In complicated venous angioma, associated hemorrhage, cavernous angioma, or exceptionally, non-hemorrhagic venous infarction may be seen.  GRE images can suggest the diagnosis as the characteristic pattern of radially arranged medullary veins can be seen as in our case draining into subependymal vein, thus obviating the need of angiography or contrast-enhanced MRI.
GRE sequence is made T2 * -weighted by using a low flip angle, long TE, and long TR. However, T2 * values are always shorter than the underlying T2 values. Thus, what is often considered a long TE for T2 * -weighted sequence is often much shorter than that used for T2-weighted spin echo sequences. Absence of 180 pulse and use of small flip angle also make it a fast sequence. Hence, GRE can be done in all the patients suspected of brain hemorrhage without much prolongation of scan time. 
One of the pitfalls of GRE sequence is that magnetic field inhomogeneities from susceptibility differences among tissues and materials like a tissue-air interface and due to metallic implants can cause geometric distortions, leading to signal intensity artefacts, about which one should be aware while interpreting the images. 
| Conclusion|| |
GRE MR sequence is the most sensitive for the detection of intracranial hemorrhage as compared with other MR sequences. GRE sequence must be included in the protocol of evaluation of intracranial hemorrhage, as the detection of small/chronic microbleeds with this sequence can provide a clue to the etiology of hemorrhage.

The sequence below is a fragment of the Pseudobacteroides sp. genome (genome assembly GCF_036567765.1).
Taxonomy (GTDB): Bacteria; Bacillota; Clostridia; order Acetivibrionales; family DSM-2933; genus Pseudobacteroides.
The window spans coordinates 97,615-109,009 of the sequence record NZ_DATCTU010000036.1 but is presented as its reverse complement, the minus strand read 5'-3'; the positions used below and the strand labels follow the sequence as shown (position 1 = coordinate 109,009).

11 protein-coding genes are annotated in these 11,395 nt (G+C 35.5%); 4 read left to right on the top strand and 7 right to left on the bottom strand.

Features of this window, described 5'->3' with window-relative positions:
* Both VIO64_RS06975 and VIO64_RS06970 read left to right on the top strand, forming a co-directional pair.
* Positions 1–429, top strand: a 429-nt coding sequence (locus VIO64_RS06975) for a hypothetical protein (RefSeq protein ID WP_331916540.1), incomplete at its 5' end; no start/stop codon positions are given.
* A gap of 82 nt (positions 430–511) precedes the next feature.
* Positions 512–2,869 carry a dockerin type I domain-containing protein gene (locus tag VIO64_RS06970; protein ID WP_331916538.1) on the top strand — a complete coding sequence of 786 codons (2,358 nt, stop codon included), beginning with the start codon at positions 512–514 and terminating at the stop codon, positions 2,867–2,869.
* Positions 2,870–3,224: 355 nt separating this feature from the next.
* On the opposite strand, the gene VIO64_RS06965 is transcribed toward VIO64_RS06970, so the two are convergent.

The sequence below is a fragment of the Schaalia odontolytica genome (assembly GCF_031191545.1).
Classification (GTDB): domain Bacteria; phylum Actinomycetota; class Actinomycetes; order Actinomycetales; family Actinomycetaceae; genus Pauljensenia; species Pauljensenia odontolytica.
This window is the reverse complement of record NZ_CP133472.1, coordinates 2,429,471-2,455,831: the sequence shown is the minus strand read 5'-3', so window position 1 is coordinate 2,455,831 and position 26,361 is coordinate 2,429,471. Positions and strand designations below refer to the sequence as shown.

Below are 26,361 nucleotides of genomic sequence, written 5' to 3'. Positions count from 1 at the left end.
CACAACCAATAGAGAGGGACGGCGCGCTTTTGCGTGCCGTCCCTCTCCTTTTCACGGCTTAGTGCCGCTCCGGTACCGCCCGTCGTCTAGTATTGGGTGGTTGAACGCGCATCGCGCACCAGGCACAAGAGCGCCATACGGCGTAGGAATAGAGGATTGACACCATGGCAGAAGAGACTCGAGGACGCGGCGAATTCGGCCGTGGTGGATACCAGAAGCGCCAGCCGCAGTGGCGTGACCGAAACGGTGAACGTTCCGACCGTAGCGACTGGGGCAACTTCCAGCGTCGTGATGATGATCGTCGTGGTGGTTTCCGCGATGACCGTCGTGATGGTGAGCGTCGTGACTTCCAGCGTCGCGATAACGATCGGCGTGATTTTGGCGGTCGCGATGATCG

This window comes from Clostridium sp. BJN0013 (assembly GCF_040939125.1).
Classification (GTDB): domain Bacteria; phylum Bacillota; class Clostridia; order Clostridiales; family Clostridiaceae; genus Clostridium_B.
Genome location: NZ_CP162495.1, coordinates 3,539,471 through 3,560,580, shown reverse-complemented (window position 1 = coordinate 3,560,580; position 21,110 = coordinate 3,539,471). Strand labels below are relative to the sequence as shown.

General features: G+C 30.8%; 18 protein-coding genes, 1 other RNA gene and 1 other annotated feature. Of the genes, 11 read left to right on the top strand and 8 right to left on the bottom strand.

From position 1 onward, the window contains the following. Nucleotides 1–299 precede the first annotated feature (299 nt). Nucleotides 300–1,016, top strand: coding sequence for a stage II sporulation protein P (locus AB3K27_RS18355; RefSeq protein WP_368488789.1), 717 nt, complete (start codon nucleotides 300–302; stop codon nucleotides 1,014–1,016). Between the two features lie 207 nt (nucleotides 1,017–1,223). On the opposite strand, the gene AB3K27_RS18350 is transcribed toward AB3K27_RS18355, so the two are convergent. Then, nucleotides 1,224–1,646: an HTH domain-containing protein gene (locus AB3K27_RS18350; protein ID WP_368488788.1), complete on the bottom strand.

| Acknowledgement|| |
Deptt. of Neurology and Neurosurgery, Dayanand Medical College and Hospital, Ludhiana for referral of clinical cases.
| References|| |
|1.||Blitstein MK, Tung GA. MRI of cerebral microhemorrhages. AJR Am J Roentgenol 2007;189:720-5. |
|2.||Koennecke HC. Cerebral microbleeds on MRI: Prevalence, associations, and potential clinical implications. Neurology 2006;66:165-71. |
|3.||Chao CP, Kotsenas AL, Broderick DF. Cerebral amyloid angiopathy: CT and MR imaging findings. Radiographics 2006;26:1517-31. |
|4.||Smith EE, Greenberg SM. Clinical diagnosis of cerebral amyloid angiopathy: Validation of the Boston criteria. Curr Atheroscler Rep 2003;5:260-6. |
|5.||Viswanathan A, Chabriat H. Cerebral microhemorrhage. Stroke 2006;37:550-5. |
|6.||Leach JL, Fortuna RB, Jones BV, Gaskill-Shipley MF. Imaging of cerebral venous thrombosis: Current techniques, spectrum of findings, and diagnostic pitfalls. Radiographics 2006;26(Suppl 1):S19-41; discussion S42-3. |
|7.||Vázquez E, Lucaya J, Castellote A, Piqueras J, Sainz P, Olivé T, et al. Neuroimaging in pediatric leukemia and lymphoma: Differential diagnosis. Radiographics 2002;22:1411-28. |
|8.||Zabramski JM, Wascher TM, Spetzler RF, Johnson B, Golfinos J, Drayer BP, et al. The natural history of familial cavernous malformations: Results of an ongoing study. J Neurosurg 1994;80:422-32. |
|9.||Truwit CL. Venous angioma of the brain: History, significance, and imaging findings. AJR Am J Roentgenol 1992;159:1299-307. |
|10.||Chavhan GB, Babyn PS, Thomas B, Shroff MM, Haacke EM. Principles, techniques, and applications of T2*-based MR imaging and its special applications. Radiographics 2009;29:1433-49. |
[Figure 1], [Figure 2], [Figure 3], [Figure 4], [Figure 5]